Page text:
President Halimah Yacob has appointed Mr Tan Puay Boon, Ms Mavis Chionh and Mr Ang Cheng Hock as judicial commissioners of the High Court.
Mr Tan, 62, and Ms Chionh, 48, will begin their new roles on March 12 for a three-year term. The appointment of Mr Ang, 47, will take effect on May 14 for a period of 18 months, the Prime Minister's Office said in a statement yesterday.
Mr Tan and Ms Chionh will be sworn in at the Istana on March 16, and Mr Ang on May 17.
Mr Tan has served as the principal district judge of the State Courts' civil justice division for close to three years.
He was appointed director of the Ministry of Law's Legal Aid Bureau in January 2007 and became the ministry's chief information officer from June 2013 to April 2015.
He has over 30 years of experience in the Singapore Legal Service, having first joined the Attorney-General's Chambers (AGC) as State Counsel in 1987.
Ms Chionh, who is currently the AGC's Second Solicitor-General, joined the legal service in 1991. She graduated from the University of Oxford and has a Master of Laws (Chinese Law) from the National University of Singapore.
In 2011, she became the chief prosecutor in the AGC's financial and technology crime division, which was previously known as the economic crimes and governance division.
She also took on the role of chief prosecutor in the criminal justice division in 2015.
That year, she was appointed senior counsel and also awarded the Public Administration Medal (Gold).
In a statement yesterday, Attorney-General Lucien Wong described Ms Chionh as a "veteran in the public legal service sector".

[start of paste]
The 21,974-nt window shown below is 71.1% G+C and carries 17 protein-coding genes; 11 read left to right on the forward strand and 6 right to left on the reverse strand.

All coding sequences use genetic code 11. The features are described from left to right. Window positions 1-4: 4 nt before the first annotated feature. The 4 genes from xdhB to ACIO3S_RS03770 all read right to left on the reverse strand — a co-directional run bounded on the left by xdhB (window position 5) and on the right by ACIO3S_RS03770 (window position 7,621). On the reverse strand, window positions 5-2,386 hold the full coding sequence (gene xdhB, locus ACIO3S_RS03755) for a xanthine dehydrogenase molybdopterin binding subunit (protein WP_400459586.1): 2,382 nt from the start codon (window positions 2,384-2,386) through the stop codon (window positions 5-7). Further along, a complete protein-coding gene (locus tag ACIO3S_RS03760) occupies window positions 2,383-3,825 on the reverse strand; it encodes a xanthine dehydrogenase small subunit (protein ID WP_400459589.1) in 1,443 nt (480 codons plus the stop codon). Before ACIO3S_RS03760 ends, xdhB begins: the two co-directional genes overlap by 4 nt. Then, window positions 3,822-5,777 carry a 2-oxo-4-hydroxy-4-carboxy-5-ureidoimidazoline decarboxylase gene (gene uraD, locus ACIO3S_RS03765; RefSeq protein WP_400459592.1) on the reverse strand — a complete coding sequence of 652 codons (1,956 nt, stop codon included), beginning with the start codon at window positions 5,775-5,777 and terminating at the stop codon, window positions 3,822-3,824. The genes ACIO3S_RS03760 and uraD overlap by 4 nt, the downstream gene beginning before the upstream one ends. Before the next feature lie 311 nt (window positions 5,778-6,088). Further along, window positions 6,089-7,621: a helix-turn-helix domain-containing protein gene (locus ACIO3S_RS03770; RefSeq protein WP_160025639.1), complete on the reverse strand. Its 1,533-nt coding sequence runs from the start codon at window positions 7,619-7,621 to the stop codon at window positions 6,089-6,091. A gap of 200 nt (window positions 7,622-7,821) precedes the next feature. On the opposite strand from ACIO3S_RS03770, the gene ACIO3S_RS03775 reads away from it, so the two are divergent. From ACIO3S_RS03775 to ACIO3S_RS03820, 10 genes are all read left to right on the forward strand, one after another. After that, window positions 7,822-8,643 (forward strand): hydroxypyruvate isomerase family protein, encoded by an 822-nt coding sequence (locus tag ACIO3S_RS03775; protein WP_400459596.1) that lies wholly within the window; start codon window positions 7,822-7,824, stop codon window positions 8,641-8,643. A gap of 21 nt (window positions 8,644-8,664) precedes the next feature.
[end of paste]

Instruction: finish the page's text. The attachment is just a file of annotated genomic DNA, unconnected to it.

He said: "Mavis was the lead prosecutor in some of the most high-profile court cases in Singapore, including stewarding the prosecution of Kong Hee and others from City Harvest Church and securing their eventual convictions."
He commended her knowledge, stamina and commitment to excellence and said that these qualities have served the AGC and the public well.
During her time at the AGC, Ms Chionh also spearheaded a number of changes, including organising the criminal justice division into specialist groups, re-organising the Crime Registry and establishing more effective prosecution guidelines, he added.
Mr Ang is currently a partner at law firm Allen & Gledhill, where he is a member of its litigation and dispute resolution department.
He joined Allen & Gledhill in 1999 and became a partner the following year.
In 2009, he became one of the youngest lawyers to be appointed senior counsel at age 38.
His main areas of practice include civil and commercial litigation, international arbitration and corporate-related disputes.
He has also appeared as counsel in insolvency-related litigation, shipping disputes and intellectual property disputes.
Allen & Gledhill co-chairman and senior partner Penny Goh congratulated Mr Ang on his new appointment in a statement yesterday.
She said: "We will certainly miss Cheng Hock, but he will be pleased that he leaves behind a very strong litigation team.
"We would like to take this opportunity to thank him for his numerous contributions over the years."
With the new appointments, the Supreme Court will have a total of 21 judges, seven judicial commissioners, four senior judges and 15 international judges.